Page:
Friday, April 24, 2015

Fes Festival of Sufi Culture ~ Day Seven

Evening Concert

Sufis Chants of Allepo  ~  a tribute to Jalaluddine Weiss

Jalaluddin was Weiss's Muslim name referencing the 13th-century poet Jalaluddin Rumi.

He was born "Julien", in Paris, but was, as Musicologist Peter Culshaw put it, "one of those often eccentric Europeans who become so fascinated with Arabian culture that they go native". He died Friday, January 2nd 2015. He was 61 years old.

The Al-Kindî Ensemble, founded in 1983 by Julien Jalaluddine Weiss in Aleppo, capital of northern Syria and a stopping place on the famous Silk Road, was rated among the best groups devoted to classical Arab music, owing to the musical qualities displayed by its performers, and to the high standard of its work, steeped in the various musical traditions of the near and middle East.

Al Kindi were a Takht Sharqi (traditional oriental ensemble), composed of a qânun (a table zither with pinched strings), an Oud (oriental lute), a Nay (reed flute) and a riqq (small tambourine with little cymbals).

Under Jalaluddine's leadership, the group performed the classical Arab repertoire setting the instruments into sharp relief, thus re-establishing a balance which very often exclusively favoured the sung melody.

Aleppo has been an important centre for Sufism since the thirteenth century, when the rulers of the Ayubid dynasty started building Sufi convents (khanaqa) and lodges (zawiya, pl. zawaiya) as part of their policy of fostering Sunni Islam against the threat of Ismaili Shi‘ism and the Crusaders. Aleppo was a cultural crossroad due its geographical location and its function as a trading centre to where converged caravans coming from Anatolia, Iran, Mesopotamia and southern Syria. This cosmopolitan environment was reflected in the doctrinal and ritual traits of the Sufism practiced in Aleppo, which fused mystical trends developed in the Arab, Turkish and Persian religious and cultural contexts. Under the Ottoman Empire some Sufi tariqas (Brotherhoods) where organised into centralised and hierarchical structures, putting the local zawiyas under the leadership of a Shaykh Al-Mashaykh.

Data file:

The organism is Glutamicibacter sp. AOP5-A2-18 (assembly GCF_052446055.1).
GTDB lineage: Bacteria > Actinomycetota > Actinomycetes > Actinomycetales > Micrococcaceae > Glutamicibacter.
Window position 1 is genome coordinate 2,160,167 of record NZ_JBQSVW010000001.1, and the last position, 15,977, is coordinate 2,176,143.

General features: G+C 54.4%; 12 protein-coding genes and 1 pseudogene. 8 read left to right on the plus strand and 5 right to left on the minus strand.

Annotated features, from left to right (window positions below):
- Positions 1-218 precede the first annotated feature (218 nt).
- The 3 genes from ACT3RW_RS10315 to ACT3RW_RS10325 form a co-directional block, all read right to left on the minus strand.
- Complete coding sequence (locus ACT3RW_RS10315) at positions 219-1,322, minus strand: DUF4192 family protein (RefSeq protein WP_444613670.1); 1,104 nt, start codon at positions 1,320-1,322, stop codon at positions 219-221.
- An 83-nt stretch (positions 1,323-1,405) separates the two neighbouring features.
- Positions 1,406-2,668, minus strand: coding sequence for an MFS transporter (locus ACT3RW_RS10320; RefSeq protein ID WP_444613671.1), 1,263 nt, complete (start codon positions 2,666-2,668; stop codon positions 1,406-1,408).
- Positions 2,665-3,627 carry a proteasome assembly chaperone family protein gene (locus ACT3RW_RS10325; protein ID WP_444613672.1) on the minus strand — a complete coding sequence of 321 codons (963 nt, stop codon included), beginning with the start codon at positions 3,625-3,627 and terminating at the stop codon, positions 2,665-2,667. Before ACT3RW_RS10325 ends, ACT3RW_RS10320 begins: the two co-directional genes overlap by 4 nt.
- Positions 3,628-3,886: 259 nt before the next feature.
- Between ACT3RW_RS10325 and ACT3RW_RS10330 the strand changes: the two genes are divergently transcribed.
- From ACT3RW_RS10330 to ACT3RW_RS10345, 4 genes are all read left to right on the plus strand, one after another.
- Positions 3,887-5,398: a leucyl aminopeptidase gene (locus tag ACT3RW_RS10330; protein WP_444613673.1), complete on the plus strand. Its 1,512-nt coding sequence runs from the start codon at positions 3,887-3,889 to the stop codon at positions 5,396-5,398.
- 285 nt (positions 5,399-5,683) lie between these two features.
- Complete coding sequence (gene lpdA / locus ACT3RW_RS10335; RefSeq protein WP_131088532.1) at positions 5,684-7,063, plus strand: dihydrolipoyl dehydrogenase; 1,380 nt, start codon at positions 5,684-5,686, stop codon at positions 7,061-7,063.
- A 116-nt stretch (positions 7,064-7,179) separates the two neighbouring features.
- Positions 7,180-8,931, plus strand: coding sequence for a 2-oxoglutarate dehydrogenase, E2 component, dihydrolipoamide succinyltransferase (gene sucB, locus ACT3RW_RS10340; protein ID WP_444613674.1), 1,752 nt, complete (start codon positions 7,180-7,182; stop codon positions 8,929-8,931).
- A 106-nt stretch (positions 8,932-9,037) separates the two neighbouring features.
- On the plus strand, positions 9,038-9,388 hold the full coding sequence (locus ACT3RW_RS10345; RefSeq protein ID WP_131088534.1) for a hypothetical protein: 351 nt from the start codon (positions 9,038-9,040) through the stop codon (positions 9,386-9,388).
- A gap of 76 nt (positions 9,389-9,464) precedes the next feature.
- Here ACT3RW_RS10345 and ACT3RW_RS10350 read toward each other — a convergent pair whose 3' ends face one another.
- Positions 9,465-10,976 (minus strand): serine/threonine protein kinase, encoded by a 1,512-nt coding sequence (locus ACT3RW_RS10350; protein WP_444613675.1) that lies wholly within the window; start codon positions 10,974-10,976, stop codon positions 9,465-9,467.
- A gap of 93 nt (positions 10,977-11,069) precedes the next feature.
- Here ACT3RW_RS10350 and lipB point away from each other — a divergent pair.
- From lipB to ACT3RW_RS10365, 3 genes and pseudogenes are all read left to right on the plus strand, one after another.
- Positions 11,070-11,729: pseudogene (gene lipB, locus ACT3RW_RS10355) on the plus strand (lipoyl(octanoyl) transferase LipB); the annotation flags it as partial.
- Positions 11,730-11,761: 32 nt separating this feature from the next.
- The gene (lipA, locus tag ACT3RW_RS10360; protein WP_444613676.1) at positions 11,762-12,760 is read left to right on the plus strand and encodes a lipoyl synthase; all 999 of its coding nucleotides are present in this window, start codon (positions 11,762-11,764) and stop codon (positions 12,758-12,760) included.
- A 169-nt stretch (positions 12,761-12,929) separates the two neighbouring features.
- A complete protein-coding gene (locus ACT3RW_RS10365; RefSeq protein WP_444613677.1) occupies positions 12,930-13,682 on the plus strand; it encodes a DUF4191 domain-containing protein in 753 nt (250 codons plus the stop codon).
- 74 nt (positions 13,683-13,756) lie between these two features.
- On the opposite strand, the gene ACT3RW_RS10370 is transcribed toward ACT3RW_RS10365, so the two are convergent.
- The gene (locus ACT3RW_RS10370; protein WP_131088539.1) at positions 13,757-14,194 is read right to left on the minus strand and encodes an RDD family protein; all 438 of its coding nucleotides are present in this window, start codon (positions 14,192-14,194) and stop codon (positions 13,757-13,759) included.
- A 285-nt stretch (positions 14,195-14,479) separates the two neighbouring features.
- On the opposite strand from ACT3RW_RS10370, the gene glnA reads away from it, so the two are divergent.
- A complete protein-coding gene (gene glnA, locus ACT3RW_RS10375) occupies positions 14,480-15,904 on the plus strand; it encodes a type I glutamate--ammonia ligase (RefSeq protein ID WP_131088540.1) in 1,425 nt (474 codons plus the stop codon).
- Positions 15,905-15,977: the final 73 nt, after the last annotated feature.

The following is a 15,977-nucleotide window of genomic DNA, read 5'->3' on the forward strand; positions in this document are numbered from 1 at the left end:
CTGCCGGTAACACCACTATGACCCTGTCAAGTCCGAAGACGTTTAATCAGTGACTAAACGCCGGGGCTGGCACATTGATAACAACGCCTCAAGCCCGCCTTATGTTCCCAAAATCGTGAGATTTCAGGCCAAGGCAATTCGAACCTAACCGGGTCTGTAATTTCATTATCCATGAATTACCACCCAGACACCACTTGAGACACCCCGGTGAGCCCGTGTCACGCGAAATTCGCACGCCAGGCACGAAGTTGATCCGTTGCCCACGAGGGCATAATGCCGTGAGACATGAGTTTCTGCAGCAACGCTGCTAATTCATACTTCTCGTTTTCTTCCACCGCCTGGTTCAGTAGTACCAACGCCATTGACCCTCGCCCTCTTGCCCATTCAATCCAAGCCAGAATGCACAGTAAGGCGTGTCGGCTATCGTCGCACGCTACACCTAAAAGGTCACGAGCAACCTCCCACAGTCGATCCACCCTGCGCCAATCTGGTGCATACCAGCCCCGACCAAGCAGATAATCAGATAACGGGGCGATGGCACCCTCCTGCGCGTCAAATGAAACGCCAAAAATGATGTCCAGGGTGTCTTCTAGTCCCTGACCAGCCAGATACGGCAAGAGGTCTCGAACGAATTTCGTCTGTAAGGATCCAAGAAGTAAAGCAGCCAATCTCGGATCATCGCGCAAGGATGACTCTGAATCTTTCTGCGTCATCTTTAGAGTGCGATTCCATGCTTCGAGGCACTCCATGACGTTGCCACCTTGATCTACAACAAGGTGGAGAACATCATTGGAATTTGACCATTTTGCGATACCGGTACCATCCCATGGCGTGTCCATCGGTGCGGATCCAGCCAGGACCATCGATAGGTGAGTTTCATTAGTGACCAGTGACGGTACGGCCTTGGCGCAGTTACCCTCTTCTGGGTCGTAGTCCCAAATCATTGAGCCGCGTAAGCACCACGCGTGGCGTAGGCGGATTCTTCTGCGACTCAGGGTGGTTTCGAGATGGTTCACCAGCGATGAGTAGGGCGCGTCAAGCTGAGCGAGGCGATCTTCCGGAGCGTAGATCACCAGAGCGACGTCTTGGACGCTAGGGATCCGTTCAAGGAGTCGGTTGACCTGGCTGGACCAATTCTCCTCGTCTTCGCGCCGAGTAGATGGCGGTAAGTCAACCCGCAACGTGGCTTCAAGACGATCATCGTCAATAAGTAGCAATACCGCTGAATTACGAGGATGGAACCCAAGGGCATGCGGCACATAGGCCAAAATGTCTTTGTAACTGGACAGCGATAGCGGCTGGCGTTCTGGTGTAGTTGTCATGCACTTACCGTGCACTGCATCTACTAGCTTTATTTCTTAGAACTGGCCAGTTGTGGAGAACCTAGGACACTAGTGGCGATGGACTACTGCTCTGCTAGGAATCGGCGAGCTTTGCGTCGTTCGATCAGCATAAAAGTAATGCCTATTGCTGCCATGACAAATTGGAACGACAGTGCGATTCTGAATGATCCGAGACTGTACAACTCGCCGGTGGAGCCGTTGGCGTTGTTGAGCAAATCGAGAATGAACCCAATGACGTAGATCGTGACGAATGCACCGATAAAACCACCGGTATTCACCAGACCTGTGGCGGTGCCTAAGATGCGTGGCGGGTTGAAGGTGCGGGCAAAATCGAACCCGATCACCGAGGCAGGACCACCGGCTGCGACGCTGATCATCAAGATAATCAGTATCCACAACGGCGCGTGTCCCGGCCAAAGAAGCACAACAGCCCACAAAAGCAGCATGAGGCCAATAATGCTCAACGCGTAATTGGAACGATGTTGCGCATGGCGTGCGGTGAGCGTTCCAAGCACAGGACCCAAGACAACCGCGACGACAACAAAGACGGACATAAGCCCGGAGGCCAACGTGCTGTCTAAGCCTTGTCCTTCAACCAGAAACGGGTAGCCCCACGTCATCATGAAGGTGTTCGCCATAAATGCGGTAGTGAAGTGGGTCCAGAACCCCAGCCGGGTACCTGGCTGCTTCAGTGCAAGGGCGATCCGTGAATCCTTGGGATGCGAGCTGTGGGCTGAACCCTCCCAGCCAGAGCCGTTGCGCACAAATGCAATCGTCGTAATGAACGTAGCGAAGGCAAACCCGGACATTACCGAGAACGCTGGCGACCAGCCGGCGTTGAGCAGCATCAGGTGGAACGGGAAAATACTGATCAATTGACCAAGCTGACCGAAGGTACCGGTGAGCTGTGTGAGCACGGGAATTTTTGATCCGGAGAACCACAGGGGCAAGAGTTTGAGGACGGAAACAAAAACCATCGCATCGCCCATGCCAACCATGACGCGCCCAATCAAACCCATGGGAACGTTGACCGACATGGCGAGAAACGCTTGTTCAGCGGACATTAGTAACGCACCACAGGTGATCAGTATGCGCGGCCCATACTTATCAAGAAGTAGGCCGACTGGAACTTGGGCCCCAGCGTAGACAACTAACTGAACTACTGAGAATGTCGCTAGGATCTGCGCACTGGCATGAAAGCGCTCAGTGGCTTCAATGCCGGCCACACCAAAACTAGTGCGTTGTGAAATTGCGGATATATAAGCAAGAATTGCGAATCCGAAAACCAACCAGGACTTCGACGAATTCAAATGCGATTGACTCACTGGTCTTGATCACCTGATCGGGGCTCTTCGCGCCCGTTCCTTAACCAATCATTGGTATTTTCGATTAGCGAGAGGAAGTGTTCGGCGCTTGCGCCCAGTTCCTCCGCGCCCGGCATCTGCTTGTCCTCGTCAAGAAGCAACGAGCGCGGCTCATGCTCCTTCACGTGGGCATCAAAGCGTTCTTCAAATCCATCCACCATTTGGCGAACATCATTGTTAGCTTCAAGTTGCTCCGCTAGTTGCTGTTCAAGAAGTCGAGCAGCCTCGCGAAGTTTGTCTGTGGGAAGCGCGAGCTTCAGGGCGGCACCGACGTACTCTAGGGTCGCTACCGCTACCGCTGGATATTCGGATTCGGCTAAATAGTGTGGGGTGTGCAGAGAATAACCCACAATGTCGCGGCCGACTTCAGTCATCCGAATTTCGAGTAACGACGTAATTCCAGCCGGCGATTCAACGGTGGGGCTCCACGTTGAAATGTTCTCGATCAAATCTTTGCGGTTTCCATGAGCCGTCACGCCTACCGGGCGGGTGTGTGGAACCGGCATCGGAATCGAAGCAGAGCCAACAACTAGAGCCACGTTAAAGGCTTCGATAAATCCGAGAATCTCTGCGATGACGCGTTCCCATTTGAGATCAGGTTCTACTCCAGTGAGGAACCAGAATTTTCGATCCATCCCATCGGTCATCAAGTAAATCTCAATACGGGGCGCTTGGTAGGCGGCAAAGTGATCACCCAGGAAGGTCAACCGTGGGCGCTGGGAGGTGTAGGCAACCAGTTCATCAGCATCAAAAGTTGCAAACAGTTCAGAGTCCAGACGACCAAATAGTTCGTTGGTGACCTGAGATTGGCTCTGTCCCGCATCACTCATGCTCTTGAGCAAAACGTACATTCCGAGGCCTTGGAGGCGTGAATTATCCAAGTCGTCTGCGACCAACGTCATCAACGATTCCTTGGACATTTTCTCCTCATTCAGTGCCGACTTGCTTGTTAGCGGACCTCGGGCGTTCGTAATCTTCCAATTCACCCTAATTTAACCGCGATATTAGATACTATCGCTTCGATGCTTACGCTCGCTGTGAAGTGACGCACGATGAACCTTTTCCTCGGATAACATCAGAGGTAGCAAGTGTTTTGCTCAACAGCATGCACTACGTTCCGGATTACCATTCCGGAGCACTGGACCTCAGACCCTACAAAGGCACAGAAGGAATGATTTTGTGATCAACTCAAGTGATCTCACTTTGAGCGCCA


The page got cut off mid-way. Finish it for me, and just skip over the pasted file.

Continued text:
Up until the tragedy of the war in Syria, the permanence and expansion of Sufism in Aleppo showed that there is no inherent contradiction between Sufi practices or beliefs and modernity.

Concert Review

The concert at Bab Makina was in two parts. First up was a small tariqa half of whose members live in France the other half in Syria.

Photo: Priam Thomas
 It was a simple musical line up with three tambourines, a nay and an oud. The youngish singer had a commanding voice and a healthy dose of vitality. He was obviously enjoying his gig. The Syrian Sufi music was intense and uplifting.

However, the audience were focused on one end of the stage where three of the Turkish Khalwatiyya were waiting . Unlike the Dervish performance the previous night where the whirling was an integral part of the spiritual performance, the display at Bab Makina, totally upstaged the music. It was not necessarily a bad thing, more that they were highly visible on the raised stage and brighter lighting. The audience were mesmerised.

As on the previous night, dancer Burak Bildik (pictured above) gave an amazing display of whirling. His eyes closed, he appeared lost in a sea of tranquility, his mind elsewhere. His fellow dancers were excellent but lacked his finely tuned grace and fluidity.

The second group was, in sound and appearance, like many Arabic Orchestras.  It comprised a singer and solo violinist and orchestra leader, out front of a row of nattily dressed gentlemen. These gentlemen, included two young male backing vocalists, a 2nd violin, qânun, oud, double bass and three percussionists.

Photo: Priam Thomas
The music immediately struck a chord with the smallish crowd. It was traditional Arabic popular music, familiar to almost everyone. "Just like Egyptian music, but better!" a local fan informed everyone within hearing range.

The formula for much of the programme was a slow and melodic introduction, vaguely reminiscent of a taqsim. Then, with a sudden flourish of tambourines or glissando on the oud and qânun, the tempo would kick up a gear and the musicians would romp on into a medley of songs.

Sufi fans come in all sizes
This unashamedly popular culture was the perfect fit for the audience who lapped it up and applauded at every flourish. The stand out moment was a remarkable rendition by the singer of the opening words of the call to prayer . His"allahu akbar"rang through the the Bab Makina. A timely reminder that we were at a Sufi festival.

Photos and text: Priam Thomas and Sandy McCutcheon

Apology: Due to a technical glitch we are unable to bring you the reports from today's Round Tables

Tomorrow's Programme (Note: Afternoon at Batha Museum is a concert not a Round Table)

10am   Round Table Final Discussion
4pm     Batha Museum - Concert: Shaykh Hassan Dyck & Muhabbat Caravan
8.30pm Concert at Bab Makina: Samaà by Moroccan Sufis and Andalusian music

Saturday's weather: Partly cloudy. Top temperature 25 Celsius. Minimum 12.

Bab Makina - Photo Priam Thomas

See other Festival reports

Sufi Festival  ~ Day One
Sufi Festival - Day Two
Sufi Festival ~ Day Three
Sufi Festival ~ Day Four
Sufi Festival ~ Day Five
Sufi Festival ~ Day Six
Sufi Festival ~ Day Seven
Sufi Festival ~ Day Eight

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